Based on statistical mediana patients were divided into two groups for comparison: younger than 65 and 65 years and older; patients with period of illness ≥ and < than 5 years; patients using ≥ and < than 2 systemic medications.

Association between categorical variables or abnormally distributed continuous variables was assessed by Spearman’s correlation. There was no statistically significant diffference between baseline 1 and baseline 2 measurements, therefore basaline 1 was used for all statistical anglysis. The level of significance p < 0.05 was considered significant.

5. Results

Forty OAG patients were recruited, but five patients (12.5%) withdrew from the study due to difficulties attending all study visits. Data from the remaining 35 OAG patients (88.6% women) who finished all study procedures were included for analysis. Patient characteristics are provided in Table 1. Mean age of the study population was 63.3 ± 8.9 years, mean duration of glaucoma therapy was 6.1 ± 6.3 years. Best corrected visual acuity logMar test was 0.25 ± 0.2 and no statistically significant differences were noted during other study visits.

Table Table 1. Patient characteristics.

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Table 1. Patient characteristics.
Mean (SD)Number (percentage)
Age [years]63.3 (8.9)
Men (N (%))4 (11.4%)
Women (N (%))31 (88.6%)
Glaucoma treatment [years] 6.1 (6.3)
Patients receiving systemic medications:2.3 (1.9)
Beta blockers (N (%))12 (34.3%)
ACE inhibitors (N (%))7 (20.0%)
Angiotensin II inhibitors (N (%))6 (17.1%)
Diuretics (N (%))6 (17.1%)
Other drugs (N (%))18 (51.4%)
Systolic BP-baseline [mmHg]139.5 (15.0)
Diastolic BP-baseline [mmHg]82.8 (7.1)
Pulse rate-baseline69.3 (13.8)
Systolic BP-Dorzolamide add-on [mmHg]136.1 (14.0)
Diastolic BP-Dorzolamide add-on [mmHg]81.2 (8.0)
Pulse rate-Dorzolamide add-on 71.8 (9.0)
Systolic BP-Timolol add-on [mmHg]137.6 (14.0)
Diastolic BP-Timolol add-on [mmHg]80.7 (8.7)
Pulse rate-Timolol add-on68.2 (13.7)

IOP decreased statistically significantly during both add-on therapies (Figure 1). During latanoprost treatment baseline mean IOP was 15.7 ± 2.4 mmHg and decreased to 14.9 ± 2.2 mmHg using dorzolamide (p < 0.001) and to 14.2 ± 1.9 mmHg using timolol (p < 0.001). At 20 h the IOP lowering effect was statistically significant, favoring timolol as compared to dorzolamide (1.4 ± 2.4 vs. 0.2 ± 2.1 mmHg (p < 0.05; t test) (Table 2). Analysing IOP fluctuations during all study visits, IOP was >18 mmHg during 46 (8.2%) visits: 21 and 12 (15% and 8.6%) during latanoprost first and second baseline, 10 (7.1%) during dorzolamide add-on and 3 (2.1%) with timolol add-on. 153 (27.3%) study visits showed IOP < 14 mmHg: 26 and 31 (18.6% and 21%) during latanoprost first and second baseline, 40 (28.6%) with dorzolamide add-on and 56 (40%) adding timolol.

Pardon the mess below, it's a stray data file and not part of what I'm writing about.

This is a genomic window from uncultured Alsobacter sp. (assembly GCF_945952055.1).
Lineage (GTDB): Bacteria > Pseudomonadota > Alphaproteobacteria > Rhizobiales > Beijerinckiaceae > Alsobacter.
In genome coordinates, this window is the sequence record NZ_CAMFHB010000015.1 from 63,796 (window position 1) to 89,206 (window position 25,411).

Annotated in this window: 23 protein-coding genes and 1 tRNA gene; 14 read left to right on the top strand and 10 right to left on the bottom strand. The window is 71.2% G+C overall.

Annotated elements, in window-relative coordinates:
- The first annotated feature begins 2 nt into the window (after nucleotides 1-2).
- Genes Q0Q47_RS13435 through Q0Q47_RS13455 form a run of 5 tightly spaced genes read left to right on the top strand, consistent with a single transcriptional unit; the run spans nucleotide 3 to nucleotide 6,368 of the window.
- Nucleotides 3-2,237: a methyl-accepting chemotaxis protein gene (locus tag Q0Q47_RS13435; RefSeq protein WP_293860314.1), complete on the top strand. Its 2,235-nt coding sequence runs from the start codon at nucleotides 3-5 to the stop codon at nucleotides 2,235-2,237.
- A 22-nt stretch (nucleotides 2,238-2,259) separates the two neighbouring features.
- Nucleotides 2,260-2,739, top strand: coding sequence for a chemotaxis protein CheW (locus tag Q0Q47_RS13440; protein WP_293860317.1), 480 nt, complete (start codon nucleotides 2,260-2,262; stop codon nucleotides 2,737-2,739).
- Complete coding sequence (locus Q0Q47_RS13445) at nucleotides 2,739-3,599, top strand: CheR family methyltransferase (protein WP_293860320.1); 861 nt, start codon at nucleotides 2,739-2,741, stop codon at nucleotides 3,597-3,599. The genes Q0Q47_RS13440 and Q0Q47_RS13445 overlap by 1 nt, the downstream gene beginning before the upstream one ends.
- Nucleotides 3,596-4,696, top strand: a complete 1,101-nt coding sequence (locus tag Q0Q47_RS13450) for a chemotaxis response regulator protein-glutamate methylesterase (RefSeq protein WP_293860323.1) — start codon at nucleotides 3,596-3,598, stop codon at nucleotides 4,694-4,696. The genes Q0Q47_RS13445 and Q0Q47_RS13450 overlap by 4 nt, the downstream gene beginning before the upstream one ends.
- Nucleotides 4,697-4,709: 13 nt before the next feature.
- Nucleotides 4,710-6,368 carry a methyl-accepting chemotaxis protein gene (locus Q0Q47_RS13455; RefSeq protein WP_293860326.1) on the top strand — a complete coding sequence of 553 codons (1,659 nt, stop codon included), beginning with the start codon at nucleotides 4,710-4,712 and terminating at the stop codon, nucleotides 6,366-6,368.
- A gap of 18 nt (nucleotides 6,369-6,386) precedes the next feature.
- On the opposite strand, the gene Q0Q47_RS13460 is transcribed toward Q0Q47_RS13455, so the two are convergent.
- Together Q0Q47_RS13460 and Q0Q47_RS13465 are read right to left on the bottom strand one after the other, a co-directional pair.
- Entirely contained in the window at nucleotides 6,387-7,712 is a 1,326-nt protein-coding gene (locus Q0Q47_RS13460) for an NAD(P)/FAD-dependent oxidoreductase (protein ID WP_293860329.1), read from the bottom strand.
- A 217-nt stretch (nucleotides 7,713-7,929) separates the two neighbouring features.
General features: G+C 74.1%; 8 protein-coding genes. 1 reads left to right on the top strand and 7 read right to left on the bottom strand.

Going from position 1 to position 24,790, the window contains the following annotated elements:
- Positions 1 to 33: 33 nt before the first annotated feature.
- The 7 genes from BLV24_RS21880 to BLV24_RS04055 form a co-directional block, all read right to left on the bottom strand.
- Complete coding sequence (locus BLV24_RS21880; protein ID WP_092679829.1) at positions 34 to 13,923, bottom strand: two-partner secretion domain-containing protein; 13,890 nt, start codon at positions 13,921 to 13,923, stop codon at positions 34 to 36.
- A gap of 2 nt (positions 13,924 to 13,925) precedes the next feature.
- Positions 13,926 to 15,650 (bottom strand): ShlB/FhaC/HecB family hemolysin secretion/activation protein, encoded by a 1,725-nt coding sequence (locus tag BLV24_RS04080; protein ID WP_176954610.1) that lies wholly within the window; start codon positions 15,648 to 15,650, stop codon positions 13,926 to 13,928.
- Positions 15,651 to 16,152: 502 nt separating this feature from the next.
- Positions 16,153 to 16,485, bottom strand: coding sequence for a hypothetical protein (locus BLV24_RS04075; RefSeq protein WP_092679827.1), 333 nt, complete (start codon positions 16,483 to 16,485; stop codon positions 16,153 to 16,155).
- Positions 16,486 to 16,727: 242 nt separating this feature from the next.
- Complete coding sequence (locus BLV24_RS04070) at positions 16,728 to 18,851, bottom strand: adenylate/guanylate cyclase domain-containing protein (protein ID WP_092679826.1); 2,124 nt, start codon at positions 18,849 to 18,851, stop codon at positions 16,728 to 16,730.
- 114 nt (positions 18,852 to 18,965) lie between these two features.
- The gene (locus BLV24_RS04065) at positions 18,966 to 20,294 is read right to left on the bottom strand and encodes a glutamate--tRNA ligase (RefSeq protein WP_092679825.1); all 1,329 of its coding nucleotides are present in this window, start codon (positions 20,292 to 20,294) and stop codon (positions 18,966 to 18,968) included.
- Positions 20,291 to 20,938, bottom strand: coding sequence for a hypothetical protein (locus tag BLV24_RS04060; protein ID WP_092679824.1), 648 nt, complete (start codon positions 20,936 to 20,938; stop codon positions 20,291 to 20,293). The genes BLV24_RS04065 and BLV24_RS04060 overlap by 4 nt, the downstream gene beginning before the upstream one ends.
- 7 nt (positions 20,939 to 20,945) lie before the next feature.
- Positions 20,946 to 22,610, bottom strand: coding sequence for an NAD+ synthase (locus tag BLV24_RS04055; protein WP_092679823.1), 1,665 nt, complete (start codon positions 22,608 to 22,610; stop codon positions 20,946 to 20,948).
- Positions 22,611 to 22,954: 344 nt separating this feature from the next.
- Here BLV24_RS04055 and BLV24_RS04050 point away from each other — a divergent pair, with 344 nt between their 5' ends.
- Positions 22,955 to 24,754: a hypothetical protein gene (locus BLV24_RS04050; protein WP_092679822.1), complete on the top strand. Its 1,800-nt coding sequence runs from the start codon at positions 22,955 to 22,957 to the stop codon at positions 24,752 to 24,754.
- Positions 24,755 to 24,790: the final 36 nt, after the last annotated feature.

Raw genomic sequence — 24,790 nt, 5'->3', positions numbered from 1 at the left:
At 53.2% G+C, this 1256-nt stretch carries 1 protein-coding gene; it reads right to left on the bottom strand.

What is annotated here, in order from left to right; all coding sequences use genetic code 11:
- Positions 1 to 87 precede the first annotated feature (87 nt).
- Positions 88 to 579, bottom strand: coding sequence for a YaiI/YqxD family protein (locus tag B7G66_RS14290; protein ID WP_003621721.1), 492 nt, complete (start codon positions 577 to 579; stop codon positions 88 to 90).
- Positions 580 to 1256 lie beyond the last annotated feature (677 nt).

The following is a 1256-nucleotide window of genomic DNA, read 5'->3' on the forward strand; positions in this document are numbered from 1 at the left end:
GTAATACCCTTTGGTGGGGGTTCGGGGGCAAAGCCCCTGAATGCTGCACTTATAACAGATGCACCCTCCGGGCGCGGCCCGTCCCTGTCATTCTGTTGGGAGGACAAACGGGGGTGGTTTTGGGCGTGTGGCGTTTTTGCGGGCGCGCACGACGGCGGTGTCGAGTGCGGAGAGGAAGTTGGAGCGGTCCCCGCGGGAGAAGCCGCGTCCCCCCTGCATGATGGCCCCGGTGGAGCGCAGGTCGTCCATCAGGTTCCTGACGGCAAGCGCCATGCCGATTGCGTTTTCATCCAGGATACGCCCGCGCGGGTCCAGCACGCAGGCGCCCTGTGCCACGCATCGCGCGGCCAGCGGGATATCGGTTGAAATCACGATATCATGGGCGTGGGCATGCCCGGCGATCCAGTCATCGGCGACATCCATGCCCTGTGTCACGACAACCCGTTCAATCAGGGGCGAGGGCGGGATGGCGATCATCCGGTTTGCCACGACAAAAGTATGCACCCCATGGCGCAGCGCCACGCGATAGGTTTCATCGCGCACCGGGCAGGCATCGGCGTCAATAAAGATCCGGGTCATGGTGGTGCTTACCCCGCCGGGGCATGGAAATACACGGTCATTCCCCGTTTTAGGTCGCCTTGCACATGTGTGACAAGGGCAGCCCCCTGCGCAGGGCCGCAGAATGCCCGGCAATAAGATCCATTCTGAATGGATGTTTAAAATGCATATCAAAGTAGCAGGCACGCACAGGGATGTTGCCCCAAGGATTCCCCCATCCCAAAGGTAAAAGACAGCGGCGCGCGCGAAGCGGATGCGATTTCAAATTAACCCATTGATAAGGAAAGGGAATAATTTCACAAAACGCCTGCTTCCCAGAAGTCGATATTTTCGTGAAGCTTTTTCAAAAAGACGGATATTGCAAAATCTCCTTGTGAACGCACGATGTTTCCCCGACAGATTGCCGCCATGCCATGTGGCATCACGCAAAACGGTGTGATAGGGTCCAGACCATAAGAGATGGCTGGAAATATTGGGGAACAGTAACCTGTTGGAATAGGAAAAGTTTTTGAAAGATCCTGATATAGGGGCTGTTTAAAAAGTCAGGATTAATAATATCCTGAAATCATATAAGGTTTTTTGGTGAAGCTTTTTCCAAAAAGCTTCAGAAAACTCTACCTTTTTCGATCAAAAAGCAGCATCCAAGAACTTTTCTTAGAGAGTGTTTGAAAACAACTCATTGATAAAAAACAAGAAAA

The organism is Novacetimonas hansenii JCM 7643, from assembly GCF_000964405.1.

Mean RBF velocities and resistive indices in different treatment groups are shown in Table 3. During timolol add-on therapy evening OA RI increased from baseline 0.77 to 0.79, morning CRA RI increased from 0.69 to 0.71, but differences were not statistically significant (p > 0.05; t test).

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Figure 1. IOP diurnal fluctuations [mmHg].

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Figure 1. IOP diurnal fluctuations [mmHg].
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Table Table 2. Changes in IOP during add-on therapies.

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Table 2. Changes in IOP during add-on therapies.
IOP
[mmHg]
Mean (SD)
BaselineDorzolamideTimololDorzolamide change from baselineTimolol change from baseline
15.7 ± 2.414.9 (2.2) *14.2 (1.9) *8 h1.2 (2.1)1.6 (2.1)
12 h0.9 (2.6)1.6 (2.3)
16 h0.6 (1.7)1.2 (1.7)
20 h0.2 (2.1)1.4 (2.4) **

* Paired Samples t test. Significance level p < 0.05 (add-on therapy changes from latanoprost baseline). ** Student t test. Significance level p < 0.05 (changes between dorzolamide and timolol).

Table Table 3. Color Doppler imaging parameters during different therapies.

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Table 3. Color Doppler imaging parameters during different therapies.
Latanoprost baselineDorzolamide add-onTimolol add-on
Doppler parametersMorning Mean (SD)Evening Mean (SD)Morning Mean (SD)Evening Mean (SD)Morning Mean (SD)Evening Mean (SD)
OA PSV [cm/s]33.5 (6.7)33.6 (2.6)34.8 (7.7)35.1 (7.1)33.3 (6.9)33.5 (5.8)
OA EDV [cm/s]7.3 (2.6)7.5 (2.6)8.0 (3.2)7.7 (3.6)7.4 (2.8)7.0 (2.4)
CRA PSV [cm/s]11.7 (1.4)11.8 (1.8)11.4 (1.9)12.0 (2.0)11.6 (2.1)11.4 (1.9)
CRA EDV [cm/s]3.5 (0.7)3.6 (0.7)3.6 (1.1)3.5 (1.0)3.2 (0.9)3.5 (1.0)
CRA RI0.69 (0.07)0.69 (0.07)0.68 (0.08)0.70 (0.07)0.71 (0.08)0.69 (0.08)
nSPCA PSV [cm/s]8.4 (1.1)8.4 (1.2)8.7 (2.0)8.7 (1.6)8.5 (1.6)8.8 (2.0)
nSPCA EDV [cm/s]3.5 (0.6)3.5 (0.6)3.6 (0.9)3.8 (0.8)3.7 (1.0)3.7 (0.9)
nSPCA RI0.58 (0.07)0.58 (0.06)0.58 (0.09)0.56 (0.09)0.57 (0.08)0.58 (0.09)
tSPCA PSV [cm/s]8.2 (1.4)8.3 (1.3)8.0 (1.6)8.4 (1.4)8.1 (1.7)8.2 (1.8)
tSPCA EDV [cm/s]3.4 (0.6)3.6 (0.6)3.5 (0.7)3.5 (0.6)3.4 (0.6)3.4 (0.8)
tSPCA RI0.58 (0.08)0.56 (0.08)0.54 (0.11)0.58 (0.08)0.56 (0.09)0.57 (0.11)

OA–ophthalmic artery; CRA–central retinal artery; nSPCA–nasal short posterior ciliary artery; tSPCA–temporal short posterior ciliary artery; PSV–peak systolic velocity; EDV–end diastolic velocity; RI–resistive index.

Changes in diurnal CDI parameters between different patient groups are shown in Table 4. There was a statistically significant difference (p < 0.05) in RBF parameters between patients younger than 65 (N = 17) and older than 65 (N = 18).

Table Table 4. Changes of diurnal CDI parameters in different groups.